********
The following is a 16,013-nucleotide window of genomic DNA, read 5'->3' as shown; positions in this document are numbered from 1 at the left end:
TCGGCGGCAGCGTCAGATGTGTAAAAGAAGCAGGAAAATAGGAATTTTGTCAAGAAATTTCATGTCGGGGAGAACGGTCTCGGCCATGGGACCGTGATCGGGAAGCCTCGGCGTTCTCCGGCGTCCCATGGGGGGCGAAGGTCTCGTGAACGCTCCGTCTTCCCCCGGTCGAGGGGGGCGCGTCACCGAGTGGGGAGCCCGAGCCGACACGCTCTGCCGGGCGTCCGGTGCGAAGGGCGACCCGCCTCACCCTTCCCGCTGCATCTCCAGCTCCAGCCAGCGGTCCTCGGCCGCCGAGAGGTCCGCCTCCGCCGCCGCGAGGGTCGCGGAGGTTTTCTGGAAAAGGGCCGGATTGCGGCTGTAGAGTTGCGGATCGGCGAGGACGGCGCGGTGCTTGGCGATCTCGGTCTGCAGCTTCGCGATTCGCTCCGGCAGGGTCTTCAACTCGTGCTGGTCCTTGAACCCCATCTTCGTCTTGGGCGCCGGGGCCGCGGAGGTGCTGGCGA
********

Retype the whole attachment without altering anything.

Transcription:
The following is a 16,013-nucleotide window of genomic DNA, read 5'->3' as shown; positions in this document are numbered from 1 at the left end:
TCGGCGGCAGCGTCAGATGTGTAAAAGAAGCAGGAAAATAGGAATTTTGTCAAGAAATTTCATGTCGGGGAGAACGGTCTCGGCCATGGGACCGTGATCGGGAAGCCTCGGCGTTCTCCGGCGTCCCATGGGGGGCGAAGGTCTCGTGAACGCTCCGTCTTCCCCCGGTCGAGGGGGGCGCGTCACCGAGTGGGGAGCCCGAGCCGACACGCTCTGCCGGGCGTCCGGTGCGAAGGGCGACCCGCCTCACCCTTCCCGCTGCATCTCCAGCTCCAGCCAGCGGTCCTCGGCCGCCGAGAGGTCCGCCTCCGCCGCCGCGAGGGTCGCGGAGGTTTTCTGGAAAAGGGCCGGATTGCGGCTGTAGAGTTGCGGATCGGCGAGGACGGCGCGGTGCTTGGCGATCTCGGTCTGCAGCTTCGCGATTCGCTCCGGCAGGGTCTTCAACTCGTGCTGGTCCTTGAACCCCATCTTCGTCTTGGGCGCCGGGGCCGCGGAGGTGCTGGCGA